Housing Finance Reform: Access to the Secondary Market for Small Financial Institutions

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Chairman Johnson and Ranking Member Shelby, thank you for the opportunity to testify today.

This hearing is a timely one. For many years community financial institutions have been denied fair and equal access to the secondary market.

Earlier this year Jay Brinkmann , chief economist for the Mortgage Bankers Association, summed up the impact this had on competition:

"...[t]he pricing strategies that Fannie and Freddie pursued contributed to the concentration of mortgage lending within the largest banks. The GSEs offered reduced 'guarantee fees' for their largest customers, which placed smaller lenders at a competitive 'disadvantage.'" "NY Fed Thinks Megabanks May Be the New GSEs," National Mortgage News, March 16, 2011.

Banks prosper by making prudent loans with an adequate return and maintaining a reasonable cost structure. Community banks have long prospered by establishing and maintaining a relationship with their customers. This traditionally was accomplished with equal parts of small-business, consumer, and commercial real estate lending, plus some fee income on serviced loans. Today 97% of our banks are community banks and they are increasingly finding this business model under siege.

In the mortgage lending arena our nation's community financial institutions face two continuing but related threats to their future. While community financial institutions did not cause the financial crisis, they are being subjected to what will likely amount to ten thousand or more pages of regulations spawned by the Dodd Frank Reform Act. The Qualified Residential Mortgage (QRM) and Qualified Mortgage (QM) statutory provisions totaling just 12 pages have already ballooned to about 800 pages of proposed rules. These regulations disproportionately impact community financial institutions and are a threat to their profitability since they needlessly add costs that act the same as a capital surcharge.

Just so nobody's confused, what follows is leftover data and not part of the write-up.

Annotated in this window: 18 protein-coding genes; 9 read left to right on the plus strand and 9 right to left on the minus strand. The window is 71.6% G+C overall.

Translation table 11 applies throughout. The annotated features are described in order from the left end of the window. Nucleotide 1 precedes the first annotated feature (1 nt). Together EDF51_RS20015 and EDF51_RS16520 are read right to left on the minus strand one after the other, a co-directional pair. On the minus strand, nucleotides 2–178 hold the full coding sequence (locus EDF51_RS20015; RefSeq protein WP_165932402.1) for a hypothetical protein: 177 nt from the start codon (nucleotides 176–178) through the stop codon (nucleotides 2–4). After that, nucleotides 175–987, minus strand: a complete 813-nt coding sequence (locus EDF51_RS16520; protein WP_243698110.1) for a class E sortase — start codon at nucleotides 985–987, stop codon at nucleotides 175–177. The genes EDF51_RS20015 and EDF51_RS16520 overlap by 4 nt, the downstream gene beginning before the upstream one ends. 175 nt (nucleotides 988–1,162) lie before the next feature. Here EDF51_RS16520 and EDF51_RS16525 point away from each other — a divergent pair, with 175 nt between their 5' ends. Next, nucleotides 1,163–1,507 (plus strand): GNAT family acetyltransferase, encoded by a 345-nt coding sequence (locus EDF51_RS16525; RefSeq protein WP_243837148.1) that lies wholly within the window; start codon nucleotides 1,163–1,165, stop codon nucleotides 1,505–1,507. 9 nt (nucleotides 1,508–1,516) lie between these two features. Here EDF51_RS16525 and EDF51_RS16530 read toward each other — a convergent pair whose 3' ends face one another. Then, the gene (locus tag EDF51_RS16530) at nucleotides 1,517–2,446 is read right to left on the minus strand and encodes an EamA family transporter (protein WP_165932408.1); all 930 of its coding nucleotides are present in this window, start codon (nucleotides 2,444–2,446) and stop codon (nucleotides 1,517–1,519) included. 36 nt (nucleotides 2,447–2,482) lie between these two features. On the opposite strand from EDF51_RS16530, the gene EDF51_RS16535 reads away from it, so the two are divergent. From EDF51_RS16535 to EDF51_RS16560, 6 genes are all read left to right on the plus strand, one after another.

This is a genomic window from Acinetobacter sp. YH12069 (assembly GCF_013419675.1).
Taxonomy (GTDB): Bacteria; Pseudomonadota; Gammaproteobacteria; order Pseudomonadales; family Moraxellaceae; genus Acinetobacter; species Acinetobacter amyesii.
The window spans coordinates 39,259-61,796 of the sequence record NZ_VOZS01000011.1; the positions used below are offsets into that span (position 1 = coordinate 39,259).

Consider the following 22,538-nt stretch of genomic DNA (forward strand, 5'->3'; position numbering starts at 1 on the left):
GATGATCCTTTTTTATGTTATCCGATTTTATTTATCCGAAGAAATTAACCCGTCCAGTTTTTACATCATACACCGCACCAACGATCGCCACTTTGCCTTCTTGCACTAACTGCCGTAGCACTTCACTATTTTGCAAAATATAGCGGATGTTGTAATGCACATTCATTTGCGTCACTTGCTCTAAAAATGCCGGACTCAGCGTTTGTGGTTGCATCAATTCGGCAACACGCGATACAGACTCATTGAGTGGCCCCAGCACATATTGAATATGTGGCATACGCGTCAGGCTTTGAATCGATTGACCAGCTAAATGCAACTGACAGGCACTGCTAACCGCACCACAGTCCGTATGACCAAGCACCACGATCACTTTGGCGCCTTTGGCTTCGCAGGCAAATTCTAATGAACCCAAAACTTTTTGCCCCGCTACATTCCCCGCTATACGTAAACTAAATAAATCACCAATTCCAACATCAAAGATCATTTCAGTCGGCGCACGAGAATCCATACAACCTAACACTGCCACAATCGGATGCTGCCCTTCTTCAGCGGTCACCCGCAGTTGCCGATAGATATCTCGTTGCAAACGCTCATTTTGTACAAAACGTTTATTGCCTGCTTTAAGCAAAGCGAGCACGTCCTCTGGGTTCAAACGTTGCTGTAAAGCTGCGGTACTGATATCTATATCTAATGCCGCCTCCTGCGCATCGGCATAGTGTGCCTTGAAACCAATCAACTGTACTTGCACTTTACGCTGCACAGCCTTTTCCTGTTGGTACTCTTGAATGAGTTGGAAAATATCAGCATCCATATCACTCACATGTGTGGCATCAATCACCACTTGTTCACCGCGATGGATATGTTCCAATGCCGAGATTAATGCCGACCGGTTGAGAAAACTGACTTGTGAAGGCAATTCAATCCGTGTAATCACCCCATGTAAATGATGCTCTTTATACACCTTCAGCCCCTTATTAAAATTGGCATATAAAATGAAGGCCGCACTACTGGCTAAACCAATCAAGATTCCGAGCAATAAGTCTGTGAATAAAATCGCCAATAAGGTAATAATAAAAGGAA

Second, this regulatory overload adds insult to injury. Fannie and Freddie (the "GSEs") had a long history of giving their largest and riskiest customers lower guarantee fees, while charging community lenders much higher fees. This denied community financial institutions fair and equal access to the secondary market, disadvantaged them economically, and in many cases resulted in their handing over their best customers to their large bank competitors. Discounting for volume is a recipe for disaster in the credit guarantee business. Additionally their government guarantee allowed the GSEs to accumulate huge portfolios and distort pricing for all competing mortgage investors. For years this disadvantaged community financial institutions and now the taxpayers have been disadvantaged to the tune of over $160 billion.

As far back as 1995 Fannie's top 25 volume customers, led by Countrywide, benefited from substantially lower guarantee fees than Fannie's 1200 smallest customers. This trend intensified over the course of the next decade. In 2007 Countrywide accounted for one in four loans purchased by the GSEs.

Edward J. Pinto is a resident fellow at AEI.

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